Understanding an individual throughout their career as they change and progress, will not only make your recruiting decisions more informed, but also avoids the risk of missing out on the right candidate. In 2019, a job is rarely for life – people don’t stay in jobs for 20 or 30 or even 50 years anymore. The average, depending on the industry, is around 2.5 years until they move onto the next opportunity.
Why might they do this?
First, it could be the need for more flexibility in working hours. The pressures felt to succeed in all aspects of life, including job, family and friends means workers are having to juggle a lot in any given week. High turnover could be due to lack of flexibility from the employer.
Stability and job opportunities. I recently wrote a blog article about unemployment rates being at an all-time low. This means people are often looking for their next opportunity because for the first time in a long time, there is stability and work available. Instead of thinking about why has this candidate worked at so many places, maybe ask yourself, why haven’t my workforce been staying with us?
Demographic. It’s not always concerning for candidates in the earlier stages of their career to change jobs more frequently. They are navigating the job market and trying to find their passion or where their skillset is best suited.
Job hopping rates vary depending on the sector and industry. In hospitality it may be more frequent than say an engineering role. This is because progression in hospitality can be between businesses, whereas with engineering there is more in-house promotions available.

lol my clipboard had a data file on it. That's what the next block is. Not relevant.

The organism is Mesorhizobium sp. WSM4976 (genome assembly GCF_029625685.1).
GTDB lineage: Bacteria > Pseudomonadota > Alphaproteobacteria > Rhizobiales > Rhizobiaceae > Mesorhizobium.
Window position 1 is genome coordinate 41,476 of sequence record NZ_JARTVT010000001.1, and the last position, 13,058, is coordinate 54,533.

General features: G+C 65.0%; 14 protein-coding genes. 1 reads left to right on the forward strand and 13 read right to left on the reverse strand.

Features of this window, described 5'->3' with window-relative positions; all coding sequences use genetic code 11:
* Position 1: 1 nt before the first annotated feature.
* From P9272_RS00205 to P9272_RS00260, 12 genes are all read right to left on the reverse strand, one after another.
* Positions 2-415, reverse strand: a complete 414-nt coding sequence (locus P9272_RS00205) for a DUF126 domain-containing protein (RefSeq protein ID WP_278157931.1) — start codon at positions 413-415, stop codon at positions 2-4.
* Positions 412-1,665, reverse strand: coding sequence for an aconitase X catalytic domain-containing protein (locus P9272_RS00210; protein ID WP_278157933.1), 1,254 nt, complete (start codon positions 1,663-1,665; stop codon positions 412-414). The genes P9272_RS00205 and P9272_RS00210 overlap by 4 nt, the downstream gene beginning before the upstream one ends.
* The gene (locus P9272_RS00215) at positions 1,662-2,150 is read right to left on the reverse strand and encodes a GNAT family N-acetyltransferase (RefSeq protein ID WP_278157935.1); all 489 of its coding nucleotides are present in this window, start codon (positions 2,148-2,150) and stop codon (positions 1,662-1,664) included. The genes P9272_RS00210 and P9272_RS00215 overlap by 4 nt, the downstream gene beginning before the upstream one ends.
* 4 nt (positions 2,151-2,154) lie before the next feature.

Their priorities have changed. Before blaming the younger generation for not being reliable and changing jobs more frequently look at the flip side. Is it your workplace culture? The job advertisement not being entirely reflective of the role and the company? There should be an equal partnership, the employee gives as much as the employer gives them.
“Giving your employees more control over how they do things can make a huge difference to employee performance, productivity and commitment.” Investors in People
So what should we think about this trend?
On the one hand, this trend can ensure you always have the right staff with the right skillset by your side. Especially since your business will change and some of the skills and experience you need to run a successful business today, may not be relevant in 5 years’ time. One of the key drivers in this is the rate at which digital technologies are developing and subsequently finding the candidates who know how to work with them.
The other side is creating a company culture, which breeds loyalty and a sense of support. If your staff turnover is high, it is harder to create a nurturing environment as workers are constantly having to create new workplace dynamics. This could get in the way of productivity as there are no strong bonds or working relationships established.
So although hiring someone new will fill the skillset gap, why not upskill the team you have, alongside hiring? The ones who have shared your company vision, seen it grow and know it inside out. Finding that balance between hiring fresh faces and embracing the talent you already have is key to securing your company’s development.
But to capitalise on this way of working, you’ll need to invest time not only into finding candidates but making sure your organisation, business or company are a desirable place to work.